The initial step in solving a problem of this type is to write the balanced chemical equation for the reaction. Inspection shows that it is balanced as written, so the strategy outlined above can be adapted as follows:

1. Use the molar mass of glucose (to one decimal place, 180.2 g/mol) to determine the number of moles of glucose in the candy bar:

\[ moles \, glucose = 45.3 \, g \, glucose \times {1 \, mol \, glucose \over 180.2 \, g \, glucose } = 0.251 \, mol \, glucose \nonumber \]

2. According to the balanced chemical equation, 6 mol of CO_{2} is produced per mole of glucose; the mole ratio of CO_{2} to glucose is therefore 6:1. The number of moles of CO_{2} produced is thus

\[ moles \, CO_2 = mol \, glucose \times {6 \, mol \, CO_2 \over 1 \, mol \, glucose } \nonumber \]

\[ = 0.251 \, mol \, glucose \times {6 \, mol \, CO_2 \over 1 \, mol \, glucose } \nonumber \]

\[ = 1.51 \, mol \, CO_2 \nonumber \]

3. Use the molar mass of CO_{2} (44.010 g/mol) to calculate the mass of CO_{2} corresponding to 1.51 mol of CO_{2}:

\[ mass\, of\, CO_2 = 1.51 \, mol \, CO_2 \times {44.010 \, g \, CO_2 \over 1 \, mol \, CO_2} = 66.5 \, g \, CO_2 \nonumber \]

These operations can be summarized as follows:

\[ 45.3 \, g \, glucose \times {1 \, mol \, glucose \over 180.2 \, g \, glucose} \times {6 \, mol \, CO_2 \over 1 \, mol \, glucose} \times {44.010 \, g \, CO_2 \over 1 \, mol \, CO_2} = 66.4 \, g \, CO_2 \nonumber \]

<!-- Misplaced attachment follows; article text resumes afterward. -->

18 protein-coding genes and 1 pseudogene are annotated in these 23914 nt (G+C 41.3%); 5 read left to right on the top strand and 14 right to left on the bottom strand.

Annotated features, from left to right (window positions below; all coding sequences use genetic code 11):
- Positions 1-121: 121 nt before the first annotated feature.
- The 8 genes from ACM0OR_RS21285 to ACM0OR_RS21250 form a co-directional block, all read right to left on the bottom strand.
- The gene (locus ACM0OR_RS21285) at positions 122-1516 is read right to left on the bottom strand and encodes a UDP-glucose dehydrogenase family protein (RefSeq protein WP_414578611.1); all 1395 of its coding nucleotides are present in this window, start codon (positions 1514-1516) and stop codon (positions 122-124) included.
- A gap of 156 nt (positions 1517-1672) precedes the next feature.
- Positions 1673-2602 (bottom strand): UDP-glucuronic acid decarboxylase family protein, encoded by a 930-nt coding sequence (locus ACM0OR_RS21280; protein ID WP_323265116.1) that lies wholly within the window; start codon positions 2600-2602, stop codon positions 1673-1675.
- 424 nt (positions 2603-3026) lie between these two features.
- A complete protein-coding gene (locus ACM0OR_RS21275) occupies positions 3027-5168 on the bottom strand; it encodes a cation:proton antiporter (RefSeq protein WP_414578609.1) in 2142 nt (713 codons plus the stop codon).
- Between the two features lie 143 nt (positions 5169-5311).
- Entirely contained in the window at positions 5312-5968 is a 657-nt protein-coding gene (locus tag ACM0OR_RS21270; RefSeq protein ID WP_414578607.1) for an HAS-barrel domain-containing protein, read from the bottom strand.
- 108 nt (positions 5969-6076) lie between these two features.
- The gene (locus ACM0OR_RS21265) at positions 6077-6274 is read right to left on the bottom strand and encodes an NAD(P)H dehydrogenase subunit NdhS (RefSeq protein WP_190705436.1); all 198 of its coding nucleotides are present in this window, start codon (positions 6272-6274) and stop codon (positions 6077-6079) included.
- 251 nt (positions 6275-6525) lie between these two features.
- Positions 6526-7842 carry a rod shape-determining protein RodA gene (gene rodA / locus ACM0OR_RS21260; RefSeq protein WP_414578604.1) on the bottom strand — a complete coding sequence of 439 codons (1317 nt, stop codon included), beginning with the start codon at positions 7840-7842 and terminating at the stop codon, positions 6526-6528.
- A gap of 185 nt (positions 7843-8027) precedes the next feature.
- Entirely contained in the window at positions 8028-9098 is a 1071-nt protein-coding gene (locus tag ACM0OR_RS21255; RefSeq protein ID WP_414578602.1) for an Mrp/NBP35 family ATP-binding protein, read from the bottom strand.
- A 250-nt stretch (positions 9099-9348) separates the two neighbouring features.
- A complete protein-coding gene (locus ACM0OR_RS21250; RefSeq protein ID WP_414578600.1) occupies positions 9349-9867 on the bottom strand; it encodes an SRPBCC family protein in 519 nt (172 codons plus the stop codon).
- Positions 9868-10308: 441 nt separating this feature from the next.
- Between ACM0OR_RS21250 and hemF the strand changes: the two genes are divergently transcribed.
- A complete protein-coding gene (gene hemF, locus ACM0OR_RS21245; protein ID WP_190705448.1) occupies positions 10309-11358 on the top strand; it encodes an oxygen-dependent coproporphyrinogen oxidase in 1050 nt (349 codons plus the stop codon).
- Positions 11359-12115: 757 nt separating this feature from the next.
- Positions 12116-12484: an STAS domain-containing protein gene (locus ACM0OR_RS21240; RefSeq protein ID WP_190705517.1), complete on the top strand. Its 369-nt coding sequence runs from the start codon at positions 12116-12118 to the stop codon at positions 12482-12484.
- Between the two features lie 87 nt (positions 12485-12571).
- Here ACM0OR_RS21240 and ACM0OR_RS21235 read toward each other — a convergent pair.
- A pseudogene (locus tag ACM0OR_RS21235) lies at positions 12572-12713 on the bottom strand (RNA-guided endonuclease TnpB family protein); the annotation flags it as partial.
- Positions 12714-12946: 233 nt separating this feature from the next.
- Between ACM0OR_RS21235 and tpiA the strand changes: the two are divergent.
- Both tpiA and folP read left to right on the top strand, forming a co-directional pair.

Discrepancies between the two values are attributed to rounding errors resulting from using stepwise calculations in steps 1–3. (Remember that you should generally carry extra significant digits through a multistep calculation to the end to avoid this!) This amount of gaseous carbon dioxide occupies an enormous volume—more than 33 L. Similar methods can be used to calculate the amount of oxygen consumed or the amount of water produced.

The balanced chemical equation was used to calculate the mass of product that is formed from a certain amount of reactant. It can also be used to determine the masses of reactants that are necessary to form a certain amount of product or, as shown in Example \(\PageIndex{1}\), the mass of one reactant that is required to consume a given mass of another reactant.

##### Example \(\PageIndex{1}\): The US Space Shuttle

The combustion of hydrogen with oxygen to produce gaseous water is extremely vigorous, producing one of the hottest flames known. Because so much energy is released for a given mass of hydrogen or oxygen, this reaction was used to fuel the NASA (National Aeronautics and Space Administration) space shuttles, which have recently been retired from service. NASA engineers calculated the exact amount of each reactant needed for the flight to make sure that the shuttles did not carry excess fuel into orbit. Calculate how many tons of hydrogen a space shuttle needed to carry for each 1.00 tn of oxygen (1 tn = 2000 lb).

* The US space shuttle Discovery during liftoff. The large cylinder in the middle contains the oxygen and hydrogen that fueled the shuttle’s main engine*.

**Given**: reactants, products, and mass of one reactant

**Asked for**: mass of other reactant

**Strategy**:

- Write the balanced chemical equation for the reaction.
- Convert mass of oxygen to moles. From the mole ratio in the balanced chemical equation, determine the number of moles of hydrogen required. Then convert the moles of hydrogen to the equivalent mass in tons.

**Solution**: